“Yeah, but how?”
This is the oft asked (and appropriate) question that comes on the heels of many important commands. How much more should we ask this in response to such an important spiritual command as: “Pursue God.”? Yeah, ok, but how?!?
Many of us want to pursue God, but don’t really know where to begin or how to keep going. What does it mean and what does it look like to pursue God? Allow me to give you an answer (not the only answer, but a necessary and practical answer) to the how question of pursuing God.
Through Prayer & Fasting
Since the season of Lent has just begun, it is fitting to mention prayer and fasting as part of the answer for how we pursue God. Lent has a connection to Jesus’ experience of 40 days in the wilderness where He fasted and prayed (Matthew 4:1-2). Jesus wasn’t seeking to escape from people as much as He was seeking to spend time with His Father. Pursuing God is a relational thing. I don’t mean that it is impractical or merely emotional. No, the pursuit of God should be a pursuit of actually obeying, honoring, loving, and glorifying Him more and more. But this is always in concert with knowing Him more and more. And this happens as we spend time with Him. Prayer and Fasting help us do this.
Fasting is the spiritual practice of denying yourself something (i.e., food, TV, social media, etc) in order to enhance your spiritual appetite, focus your heart, and remind you that God is most important and valuable. When you fast, you are declaring that God is better than what you are giving up. This is a way of seeking to put the reality of our need and desire for God front and center. We are made to feel our need and desire more intensely. As such, fasting is a means of pursuing God. It isn’t magical. It doesn’t earn you favor with God. We must fast in humility, trusting only in God’s grace through Christ to work good in us through our fasting.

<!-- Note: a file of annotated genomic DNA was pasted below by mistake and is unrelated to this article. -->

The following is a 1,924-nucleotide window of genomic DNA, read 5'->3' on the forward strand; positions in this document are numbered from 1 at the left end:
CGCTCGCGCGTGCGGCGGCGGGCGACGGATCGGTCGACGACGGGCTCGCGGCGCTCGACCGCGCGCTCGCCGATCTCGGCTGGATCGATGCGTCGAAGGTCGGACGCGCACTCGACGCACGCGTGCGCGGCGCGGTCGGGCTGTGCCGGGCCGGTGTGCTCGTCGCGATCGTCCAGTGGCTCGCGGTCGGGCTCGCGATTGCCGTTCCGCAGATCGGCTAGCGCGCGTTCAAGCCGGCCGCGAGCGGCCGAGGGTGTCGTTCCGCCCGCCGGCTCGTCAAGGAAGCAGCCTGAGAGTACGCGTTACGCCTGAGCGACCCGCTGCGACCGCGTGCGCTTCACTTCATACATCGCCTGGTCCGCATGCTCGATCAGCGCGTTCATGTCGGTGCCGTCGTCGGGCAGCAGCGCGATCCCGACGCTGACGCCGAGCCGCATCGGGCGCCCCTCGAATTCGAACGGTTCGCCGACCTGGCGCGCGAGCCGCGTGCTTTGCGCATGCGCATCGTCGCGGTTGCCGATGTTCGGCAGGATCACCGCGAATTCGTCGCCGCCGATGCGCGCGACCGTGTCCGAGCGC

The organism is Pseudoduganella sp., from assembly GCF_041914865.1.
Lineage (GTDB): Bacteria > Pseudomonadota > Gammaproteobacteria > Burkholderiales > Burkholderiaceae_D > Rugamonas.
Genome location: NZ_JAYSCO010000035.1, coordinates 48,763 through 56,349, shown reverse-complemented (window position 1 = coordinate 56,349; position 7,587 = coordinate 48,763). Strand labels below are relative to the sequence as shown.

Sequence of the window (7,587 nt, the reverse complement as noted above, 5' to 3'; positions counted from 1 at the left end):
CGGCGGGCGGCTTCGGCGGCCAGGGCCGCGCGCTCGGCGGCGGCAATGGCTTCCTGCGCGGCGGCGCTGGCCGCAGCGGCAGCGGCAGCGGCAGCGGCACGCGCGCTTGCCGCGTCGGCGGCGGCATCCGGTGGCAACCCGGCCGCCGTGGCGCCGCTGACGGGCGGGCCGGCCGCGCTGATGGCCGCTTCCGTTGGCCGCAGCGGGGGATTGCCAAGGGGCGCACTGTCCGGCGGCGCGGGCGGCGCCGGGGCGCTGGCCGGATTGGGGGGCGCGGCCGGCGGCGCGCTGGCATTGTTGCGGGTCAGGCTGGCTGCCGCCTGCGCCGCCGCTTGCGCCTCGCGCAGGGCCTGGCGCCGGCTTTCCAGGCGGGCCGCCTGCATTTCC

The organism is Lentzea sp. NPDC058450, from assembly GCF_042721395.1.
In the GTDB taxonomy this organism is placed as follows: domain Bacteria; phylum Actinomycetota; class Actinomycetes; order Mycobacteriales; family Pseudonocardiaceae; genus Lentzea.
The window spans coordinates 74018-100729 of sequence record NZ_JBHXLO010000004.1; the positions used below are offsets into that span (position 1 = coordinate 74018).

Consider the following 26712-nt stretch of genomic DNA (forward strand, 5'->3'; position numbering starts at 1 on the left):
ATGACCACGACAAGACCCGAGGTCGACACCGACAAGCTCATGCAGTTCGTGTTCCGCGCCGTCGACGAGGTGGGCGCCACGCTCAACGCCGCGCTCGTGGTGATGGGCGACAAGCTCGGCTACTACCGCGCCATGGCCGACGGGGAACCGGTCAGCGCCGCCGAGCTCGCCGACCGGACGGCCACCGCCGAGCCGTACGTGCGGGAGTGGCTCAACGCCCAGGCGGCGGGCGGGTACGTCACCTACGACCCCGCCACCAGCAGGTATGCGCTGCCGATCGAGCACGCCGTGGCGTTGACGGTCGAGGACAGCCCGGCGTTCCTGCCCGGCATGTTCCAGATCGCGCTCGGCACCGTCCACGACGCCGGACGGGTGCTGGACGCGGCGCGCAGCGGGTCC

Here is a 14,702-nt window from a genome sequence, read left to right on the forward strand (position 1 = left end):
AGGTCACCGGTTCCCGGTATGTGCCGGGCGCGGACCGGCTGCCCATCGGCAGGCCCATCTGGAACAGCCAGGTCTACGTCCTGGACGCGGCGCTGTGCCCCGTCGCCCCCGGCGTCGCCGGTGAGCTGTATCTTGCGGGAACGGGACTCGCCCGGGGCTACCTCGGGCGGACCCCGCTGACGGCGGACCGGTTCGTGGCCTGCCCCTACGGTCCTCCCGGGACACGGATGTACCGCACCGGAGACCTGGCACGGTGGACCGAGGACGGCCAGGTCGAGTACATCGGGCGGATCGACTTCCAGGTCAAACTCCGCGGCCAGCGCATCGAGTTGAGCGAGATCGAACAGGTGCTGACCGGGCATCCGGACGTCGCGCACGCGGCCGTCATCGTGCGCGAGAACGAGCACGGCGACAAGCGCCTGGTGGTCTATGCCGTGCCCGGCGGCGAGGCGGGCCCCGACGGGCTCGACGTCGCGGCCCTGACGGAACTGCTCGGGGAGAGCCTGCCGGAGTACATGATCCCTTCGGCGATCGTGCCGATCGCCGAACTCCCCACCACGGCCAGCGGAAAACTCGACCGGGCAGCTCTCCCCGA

Prayer is the spiritual practice of communicating with God out of humble faith. Prayer and fasting go hand in hand as they both help us to pursue God. Prayer, just like fasting, must be done in humility, trusting in God to be gracious to us only because of Jesus. Prayer is expressing our limitations as we pursue our limitless God. In prayer we praise God with joy, thank God with gratitude, confess to God in brokenness, and call out to in pain, fear, and sadness, as well as in faith, boldness, and expectation.
Fasting needs prayer, for without it, we may become overly focused on what we’re giving up instead of on God. Prayer helps focus our fasting on intentionally pursing God. And yet prayer needs fasting. We can pray without fasting, but fasting has a way of intensifying our praying. We are desperately dependent upon God, but we don’t always feel that way. Fasting helps reminds us of this fact so that our praying is more sincere and heart-connected.
Our pursuit of God requires both times of prayer and times of prayerful fasting. If you are struggling with a sin, if you are feeling your passion for pursuing God waning, or if God has laid some heavy burden upon you, then I promise you that one of God’s purposes for you is that you would pursue Him through this time. And prayer and fasting are among the sweetest and best means that the Lord has given us to pursue Him.
By praying and fasting in humble faith.
(And as a helpful connection and instruction for you in this, here is Bobby Petit’s sermon from last Sunday about prayer. I encourage you to listen to it, especially if you couldn’t make last week due to the weather.)